The only thing larger than the hairy ears you will spot in some of the paddocks around St Vincent Lespinasse (82400) is the heart of the lady in charge of these wonderful donkeys. Donkeys that are the key ingredient in Cécile Boudon’s artisanal business.
Cécile started her business in 2009 fuelled by a love of animals and donkeys in particular. I think many of us can imagine the potential problems trying to register a business which aims to raise donkeys for milk to then use in the production of soaps and cosmetics. When I met Cécile in January, this year, she explained that she had spent many-a-month being passed between different ‘administrative’ departments as nowhere seemed willing to admit to being the responsible office. Not put off by the challenges and 8 years later-on and she’s happily surrounded by her wonderful donkey friends.
There are worse ways to spend a freezing afternoon than surrounded by inquisitive and very friendly donkeys with steamy breath and each vying for its own, over-sized, ears to be tickled next. The little herd of 10 included a mixture of sizes, colours and ages and who could resist the young donkeys with their soft foal hair mixing with their appearing adult locks.
The donkeys all live around Cécile’s house and can be seen from most of her windows. Having them so close is essential as milking donkeys is a frequent event – a few times a day, by hand and for only a little reward, which is why the product is expensive. Donkeys do not produce very much milk and so it is, quite literally, a labour of love.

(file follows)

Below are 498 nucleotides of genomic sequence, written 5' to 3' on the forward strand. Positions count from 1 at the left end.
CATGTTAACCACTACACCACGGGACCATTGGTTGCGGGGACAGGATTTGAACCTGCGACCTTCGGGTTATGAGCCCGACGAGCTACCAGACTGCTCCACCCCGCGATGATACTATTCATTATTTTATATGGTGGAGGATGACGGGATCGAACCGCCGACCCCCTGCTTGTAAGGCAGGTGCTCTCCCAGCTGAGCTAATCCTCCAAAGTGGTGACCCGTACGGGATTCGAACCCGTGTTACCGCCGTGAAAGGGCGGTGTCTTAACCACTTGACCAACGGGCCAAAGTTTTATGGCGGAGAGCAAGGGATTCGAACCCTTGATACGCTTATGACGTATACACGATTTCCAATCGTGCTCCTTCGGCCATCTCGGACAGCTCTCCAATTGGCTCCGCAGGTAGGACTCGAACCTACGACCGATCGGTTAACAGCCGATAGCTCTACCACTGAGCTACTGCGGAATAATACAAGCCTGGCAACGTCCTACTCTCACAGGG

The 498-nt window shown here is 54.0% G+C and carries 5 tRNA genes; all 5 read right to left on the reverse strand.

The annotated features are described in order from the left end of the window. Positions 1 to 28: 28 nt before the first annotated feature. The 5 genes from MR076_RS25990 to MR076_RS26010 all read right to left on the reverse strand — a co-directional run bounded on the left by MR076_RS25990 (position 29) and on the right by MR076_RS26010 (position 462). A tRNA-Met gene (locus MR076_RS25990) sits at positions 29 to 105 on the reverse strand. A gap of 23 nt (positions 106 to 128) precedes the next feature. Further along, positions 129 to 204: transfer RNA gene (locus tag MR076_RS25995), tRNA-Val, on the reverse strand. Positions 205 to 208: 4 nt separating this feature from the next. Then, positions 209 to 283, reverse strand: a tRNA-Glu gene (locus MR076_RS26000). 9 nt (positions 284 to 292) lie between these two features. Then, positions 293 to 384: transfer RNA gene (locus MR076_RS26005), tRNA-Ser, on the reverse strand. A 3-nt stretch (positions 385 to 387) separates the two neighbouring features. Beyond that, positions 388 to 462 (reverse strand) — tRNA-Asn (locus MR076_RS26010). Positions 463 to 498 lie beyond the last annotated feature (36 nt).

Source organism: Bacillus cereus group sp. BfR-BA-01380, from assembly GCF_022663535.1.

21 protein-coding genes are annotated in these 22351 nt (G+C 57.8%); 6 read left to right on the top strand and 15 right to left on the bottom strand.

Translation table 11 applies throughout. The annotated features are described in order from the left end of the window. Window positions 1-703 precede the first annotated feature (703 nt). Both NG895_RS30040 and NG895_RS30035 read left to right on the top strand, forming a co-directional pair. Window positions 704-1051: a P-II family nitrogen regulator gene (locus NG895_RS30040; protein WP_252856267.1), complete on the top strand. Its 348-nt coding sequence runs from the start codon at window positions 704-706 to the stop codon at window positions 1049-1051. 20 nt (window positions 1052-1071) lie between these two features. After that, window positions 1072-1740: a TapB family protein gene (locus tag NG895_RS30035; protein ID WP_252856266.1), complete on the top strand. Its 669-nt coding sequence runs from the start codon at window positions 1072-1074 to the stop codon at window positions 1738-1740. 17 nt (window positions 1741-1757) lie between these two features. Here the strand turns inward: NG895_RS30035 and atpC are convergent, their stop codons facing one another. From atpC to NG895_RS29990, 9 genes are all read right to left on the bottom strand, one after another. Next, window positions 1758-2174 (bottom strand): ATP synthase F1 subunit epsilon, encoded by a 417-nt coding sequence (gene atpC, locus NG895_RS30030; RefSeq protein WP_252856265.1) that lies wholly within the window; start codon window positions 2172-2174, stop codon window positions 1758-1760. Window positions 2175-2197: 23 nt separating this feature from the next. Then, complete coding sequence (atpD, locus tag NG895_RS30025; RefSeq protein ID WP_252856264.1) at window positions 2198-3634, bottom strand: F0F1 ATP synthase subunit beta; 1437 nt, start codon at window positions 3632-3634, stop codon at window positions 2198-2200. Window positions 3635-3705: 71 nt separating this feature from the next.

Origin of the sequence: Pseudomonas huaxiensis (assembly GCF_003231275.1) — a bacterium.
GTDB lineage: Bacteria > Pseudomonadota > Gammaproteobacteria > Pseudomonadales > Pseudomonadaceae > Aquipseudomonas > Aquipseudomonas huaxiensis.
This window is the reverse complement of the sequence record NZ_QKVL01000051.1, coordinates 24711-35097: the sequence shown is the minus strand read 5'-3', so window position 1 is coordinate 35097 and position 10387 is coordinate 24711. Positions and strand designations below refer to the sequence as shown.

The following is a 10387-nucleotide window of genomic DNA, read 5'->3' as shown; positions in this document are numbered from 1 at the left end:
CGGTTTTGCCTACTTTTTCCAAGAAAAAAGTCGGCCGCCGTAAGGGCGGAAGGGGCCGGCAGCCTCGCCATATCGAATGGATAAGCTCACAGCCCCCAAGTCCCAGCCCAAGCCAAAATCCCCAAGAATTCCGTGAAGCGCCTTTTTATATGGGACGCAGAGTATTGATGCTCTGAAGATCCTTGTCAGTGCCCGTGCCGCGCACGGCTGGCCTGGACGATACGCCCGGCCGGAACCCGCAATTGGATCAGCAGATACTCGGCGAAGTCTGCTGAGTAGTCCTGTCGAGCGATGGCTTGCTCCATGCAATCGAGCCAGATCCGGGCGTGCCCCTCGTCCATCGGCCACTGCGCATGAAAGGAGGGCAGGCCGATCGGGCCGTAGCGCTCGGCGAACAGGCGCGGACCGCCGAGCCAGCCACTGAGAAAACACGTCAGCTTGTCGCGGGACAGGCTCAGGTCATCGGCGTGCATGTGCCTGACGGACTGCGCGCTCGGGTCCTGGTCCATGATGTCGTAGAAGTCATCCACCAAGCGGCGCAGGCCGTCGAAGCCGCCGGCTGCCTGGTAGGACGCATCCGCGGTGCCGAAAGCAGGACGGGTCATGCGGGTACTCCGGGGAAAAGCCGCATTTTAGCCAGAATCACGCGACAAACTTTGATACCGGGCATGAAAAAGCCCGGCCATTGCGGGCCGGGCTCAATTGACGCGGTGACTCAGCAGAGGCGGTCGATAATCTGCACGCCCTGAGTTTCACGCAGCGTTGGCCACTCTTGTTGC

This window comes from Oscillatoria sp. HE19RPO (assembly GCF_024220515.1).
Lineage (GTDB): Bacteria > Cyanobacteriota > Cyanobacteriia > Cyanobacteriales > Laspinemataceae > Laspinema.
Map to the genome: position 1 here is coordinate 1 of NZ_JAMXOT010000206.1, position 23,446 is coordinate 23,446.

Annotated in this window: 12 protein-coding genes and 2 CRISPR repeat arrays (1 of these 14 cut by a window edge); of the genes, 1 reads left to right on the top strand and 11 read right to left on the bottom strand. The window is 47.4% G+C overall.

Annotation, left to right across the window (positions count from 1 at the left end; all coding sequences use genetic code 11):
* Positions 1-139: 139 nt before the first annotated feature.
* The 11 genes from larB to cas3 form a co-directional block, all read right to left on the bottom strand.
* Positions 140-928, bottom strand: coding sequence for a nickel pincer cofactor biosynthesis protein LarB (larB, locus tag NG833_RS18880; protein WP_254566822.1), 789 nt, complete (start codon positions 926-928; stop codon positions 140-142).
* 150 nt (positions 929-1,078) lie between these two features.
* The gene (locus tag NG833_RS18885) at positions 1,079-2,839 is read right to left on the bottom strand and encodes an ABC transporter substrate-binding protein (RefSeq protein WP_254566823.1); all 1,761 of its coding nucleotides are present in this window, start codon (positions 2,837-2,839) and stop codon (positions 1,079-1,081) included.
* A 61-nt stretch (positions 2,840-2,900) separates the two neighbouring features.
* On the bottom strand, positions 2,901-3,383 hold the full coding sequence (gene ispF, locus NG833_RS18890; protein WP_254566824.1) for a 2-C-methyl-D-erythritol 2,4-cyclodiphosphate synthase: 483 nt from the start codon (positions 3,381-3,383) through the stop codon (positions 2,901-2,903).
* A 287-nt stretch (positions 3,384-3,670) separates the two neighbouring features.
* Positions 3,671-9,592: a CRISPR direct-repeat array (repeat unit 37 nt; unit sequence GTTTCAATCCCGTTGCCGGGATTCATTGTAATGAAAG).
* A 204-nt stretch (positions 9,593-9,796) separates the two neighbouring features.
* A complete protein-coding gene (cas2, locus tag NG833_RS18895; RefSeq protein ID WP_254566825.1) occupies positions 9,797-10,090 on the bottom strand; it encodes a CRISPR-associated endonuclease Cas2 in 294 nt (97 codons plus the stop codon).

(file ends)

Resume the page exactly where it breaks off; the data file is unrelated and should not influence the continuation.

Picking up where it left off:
Animal welfare and absolute donkey contentment are the guiding principles for this enterprise. Importantly, the breeding of donkeys (when so many exist to be neglected) has to be done ethically and provision has to be made for the colt foals who are not going to be kept for producing milk. These little boys are voluntarily declared unfit-for-consumption (to protect them) and are placed in families or become companions to other donkeys and horses. Many of the current adult females have come to Cécile from rescue situations.
It takes a year for a foal to arrive and so there is nothing rushed or impatient about this enterprise. Foals then have first call on their mother’s milk and as they start to wean then some of the milk can be gathered for making soap and cosmetics.
From her home Cécile makes the many different types of soap herself, using essential oils (including locally grown lavender) or minerals. However, the skincare products and shampoos are produced in a local laboratory and then all the products are either sold on-line, at a few local shops or at the little shop at the entrance to Cécile’s home (open Wednesday and Saturday afternoons). You may come across Cécile at some seasonal markets and quite regularly at the Tuesday market in Valence D’Agen.
To buy on line or find out more about the donkeys you can visit www.emane.fr. You may also like to follow the life of these lovely donkeys on Facebook - Em'ane - Cosmétiques au lait d'ânesse
Some Donkey Milk Facts
- It’s the milk closest, nutritionally, to human milk.
- It contains less fat than cow’s milk.
- It contains plenty of anti-inflammatory omega-3 fatty acids.
- It’s a natural immunity enhancer – good for treating asthma, eczema and psoriasis.
- Donkey milk was used medicinally in France up to the 20th century.
- Hippocrates (the father of medicine) extolled the virtues of donkey milk.
- Cleopatra, who famously bathed in donkey milk, travelled with 700 donkeys to ensure her supply.
- Pliny the Elder (the ancient Roman ‘know-it-all’) claimed that the milk ‘erases facial wrinkles, makes the skin more delicate and maintains the whiteness’.
- Donkey milk is used to produce the most expensive cheese in the world, known as Pule.